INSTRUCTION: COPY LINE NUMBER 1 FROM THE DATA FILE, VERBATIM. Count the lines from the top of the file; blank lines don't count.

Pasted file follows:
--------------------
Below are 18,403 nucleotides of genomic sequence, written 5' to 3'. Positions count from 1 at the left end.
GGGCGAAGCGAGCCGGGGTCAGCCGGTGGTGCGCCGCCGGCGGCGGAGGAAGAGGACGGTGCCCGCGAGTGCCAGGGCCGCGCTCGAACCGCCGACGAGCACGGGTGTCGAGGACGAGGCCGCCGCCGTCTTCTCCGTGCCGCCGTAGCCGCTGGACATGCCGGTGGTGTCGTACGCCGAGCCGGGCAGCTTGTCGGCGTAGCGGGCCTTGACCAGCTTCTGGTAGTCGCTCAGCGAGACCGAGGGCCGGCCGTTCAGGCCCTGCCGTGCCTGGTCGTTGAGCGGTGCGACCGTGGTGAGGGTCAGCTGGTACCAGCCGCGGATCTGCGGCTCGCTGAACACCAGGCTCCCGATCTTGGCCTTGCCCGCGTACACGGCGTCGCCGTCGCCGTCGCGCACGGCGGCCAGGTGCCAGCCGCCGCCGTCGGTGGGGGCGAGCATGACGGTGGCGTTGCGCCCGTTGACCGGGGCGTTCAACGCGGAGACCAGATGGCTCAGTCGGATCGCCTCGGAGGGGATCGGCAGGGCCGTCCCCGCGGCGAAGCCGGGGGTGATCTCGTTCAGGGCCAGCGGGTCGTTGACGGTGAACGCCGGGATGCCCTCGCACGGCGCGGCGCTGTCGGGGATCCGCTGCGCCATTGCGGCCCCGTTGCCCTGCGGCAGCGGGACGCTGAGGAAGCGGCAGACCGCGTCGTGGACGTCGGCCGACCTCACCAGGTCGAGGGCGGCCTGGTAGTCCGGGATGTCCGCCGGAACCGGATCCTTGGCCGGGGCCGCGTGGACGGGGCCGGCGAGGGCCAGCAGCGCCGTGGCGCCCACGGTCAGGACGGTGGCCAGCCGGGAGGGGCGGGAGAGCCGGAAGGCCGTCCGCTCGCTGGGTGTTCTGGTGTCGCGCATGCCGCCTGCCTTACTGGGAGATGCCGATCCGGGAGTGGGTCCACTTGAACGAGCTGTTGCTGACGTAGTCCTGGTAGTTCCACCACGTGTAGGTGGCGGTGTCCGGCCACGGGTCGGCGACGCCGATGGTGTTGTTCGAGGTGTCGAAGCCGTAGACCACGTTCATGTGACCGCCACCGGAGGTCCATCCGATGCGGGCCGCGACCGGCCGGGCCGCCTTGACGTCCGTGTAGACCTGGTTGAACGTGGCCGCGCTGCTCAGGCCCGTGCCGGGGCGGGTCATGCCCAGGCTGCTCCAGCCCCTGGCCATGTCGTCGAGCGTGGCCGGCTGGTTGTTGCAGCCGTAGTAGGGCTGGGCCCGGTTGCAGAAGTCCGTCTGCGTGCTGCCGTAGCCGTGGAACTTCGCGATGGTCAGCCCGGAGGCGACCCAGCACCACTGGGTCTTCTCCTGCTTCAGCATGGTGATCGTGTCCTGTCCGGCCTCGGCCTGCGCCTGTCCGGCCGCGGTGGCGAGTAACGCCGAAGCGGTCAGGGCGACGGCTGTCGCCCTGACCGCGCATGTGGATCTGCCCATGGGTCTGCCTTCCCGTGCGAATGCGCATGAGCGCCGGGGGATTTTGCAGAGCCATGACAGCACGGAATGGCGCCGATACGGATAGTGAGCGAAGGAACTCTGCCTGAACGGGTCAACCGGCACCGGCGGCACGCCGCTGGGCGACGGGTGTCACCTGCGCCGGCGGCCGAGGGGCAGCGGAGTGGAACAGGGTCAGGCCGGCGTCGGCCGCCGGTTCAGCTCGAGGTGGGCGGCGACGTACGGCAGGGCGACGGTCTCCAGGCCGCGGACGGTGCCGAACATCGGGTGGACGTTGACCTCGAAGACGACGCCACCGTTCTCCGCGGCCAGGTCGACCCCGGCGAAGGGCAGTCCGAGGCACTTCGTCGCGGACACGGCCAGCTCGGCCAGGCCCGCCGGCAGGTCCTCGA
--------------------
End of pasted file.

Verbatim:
Below are 18,403 nucleotides of genomic sequence, written 5' to 3'. Positions count from 1 at the left end.